Greg Hardy to Cowboys: Latest Contract Details, Comments and Reaction

Tyler Conway@jtylerconwayFeatured ColumnistMarch 18, 2015

USA Today

A year ago, the Carolina Panthers used their franchise tag on defensive end Greg Hardy with designs of making him a franchise cornerstone going forward. One lost, controversial season later, Hardy will attempt to reclaim his status among the game's best defensive ends in Dallas.    

The Cowboys announced they agreed to terms with Hardy on a one-year deal, concluding one of the more interesting free-agent chases of the offseason.

Panthers owner Jerry Richardson later revealed it was his decision to retain Hardy.

Continue for updates.

Panthers Owner Says It Was His Decision Not to Retain Hardy

Monday, March 23

Richardson commented on Hardy, acknowledging that it was his decision not to try to re-sign him in Carolina, via ESPN.com's David Newton:

"Whose call would you think that would be?'' Richardson told ESPN.com at the NFL owners meetings. 

Asked why he made that call, Richardson said, "We do the right things.''

These were Richardson's first comments regarding Hardy since he broke down in tears in September addressing what some critics called the organization's lenient stance against the 2013 Pro Bowl player as it pertained to his domestic violence case.

Cowboys Sign Hardy

Wednesday, March 18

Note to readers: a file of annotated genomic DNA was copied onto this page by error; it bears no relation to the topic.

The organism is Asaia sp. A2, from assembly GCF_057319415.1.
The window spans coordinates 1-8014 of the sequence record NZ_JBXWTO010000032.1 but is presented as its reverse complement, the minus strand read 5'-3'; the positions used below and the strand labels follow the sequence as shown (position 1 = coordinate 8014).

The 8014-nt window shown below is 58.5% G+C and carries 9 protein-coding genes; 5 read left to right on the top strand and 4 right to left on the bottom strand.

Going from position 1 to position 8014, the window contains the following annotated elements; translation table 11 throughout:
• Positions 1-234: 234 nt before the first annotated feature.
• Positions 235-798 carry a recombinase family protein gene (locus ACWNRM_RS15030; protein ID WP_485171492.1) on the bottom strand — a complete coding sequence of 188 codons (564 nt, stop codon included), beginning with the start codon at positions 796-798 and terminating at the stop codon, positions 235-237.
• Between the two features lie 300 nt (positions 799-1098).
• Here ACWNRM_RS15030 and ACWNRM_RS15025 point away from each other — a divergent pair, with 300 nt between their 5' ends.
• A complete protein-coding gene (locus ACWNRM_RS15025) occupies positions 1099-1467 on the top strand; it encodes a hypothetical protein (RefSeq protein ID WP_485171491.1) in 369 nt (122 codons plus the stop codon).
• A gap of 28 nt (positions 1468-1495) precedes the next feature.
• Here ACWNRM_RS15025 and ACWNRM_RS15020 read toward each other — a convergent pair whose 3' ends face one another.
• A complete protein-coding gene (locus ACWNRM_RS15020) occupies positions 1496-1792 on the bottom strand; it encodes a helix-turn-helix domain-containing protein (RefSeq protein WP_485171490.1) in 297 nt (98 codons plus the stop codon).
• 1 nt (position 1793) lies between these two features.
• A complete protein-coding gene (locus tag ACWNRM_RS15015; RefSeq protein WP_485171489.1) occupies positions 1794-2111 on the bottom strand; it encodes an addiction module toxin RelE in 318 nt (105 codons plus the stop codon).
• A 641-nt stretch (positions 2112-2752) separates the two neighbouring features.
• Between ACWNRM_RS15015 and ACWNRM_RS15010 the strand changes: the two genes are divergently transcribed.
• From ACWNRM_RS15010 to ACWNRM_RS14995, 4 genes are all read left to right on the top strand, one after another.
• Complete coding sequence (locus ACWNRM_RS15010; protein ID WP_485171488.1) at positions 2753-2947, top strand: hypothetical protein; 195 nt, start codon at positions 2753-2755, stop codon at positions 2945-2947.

ProFootballTalk first reported the agreement, with ESPN's Adam Schefter providing a breakdown of the financial terms:

CHARLOTTE, NC - JANUARY 12: Greg Hardy #76 of the Carolina Panthers runs onto the field during player introductions against the San Francisco 49ers during the NFC Divisional Playoff Game at Bank of America Stadium on January 12, 2014 in Charlotte, North C
Kevin C. Cox/Getty Images

According to PFT, Hardy's contract has a "no-franchise/transition clause," and he will be a free agent next offseason.

Hardy commented on joining his new team:

DallasCowboys.com released a statement from owner Jerry Jones, who commented on Hardy's addition to the team:

This agreement involved an important element of our defensive scheme, specifically the pass rush, at a position that we felt we needed to address this off season. We entered this free agency period with the idea of utilizing key resources to help us on the defensive side of the ball.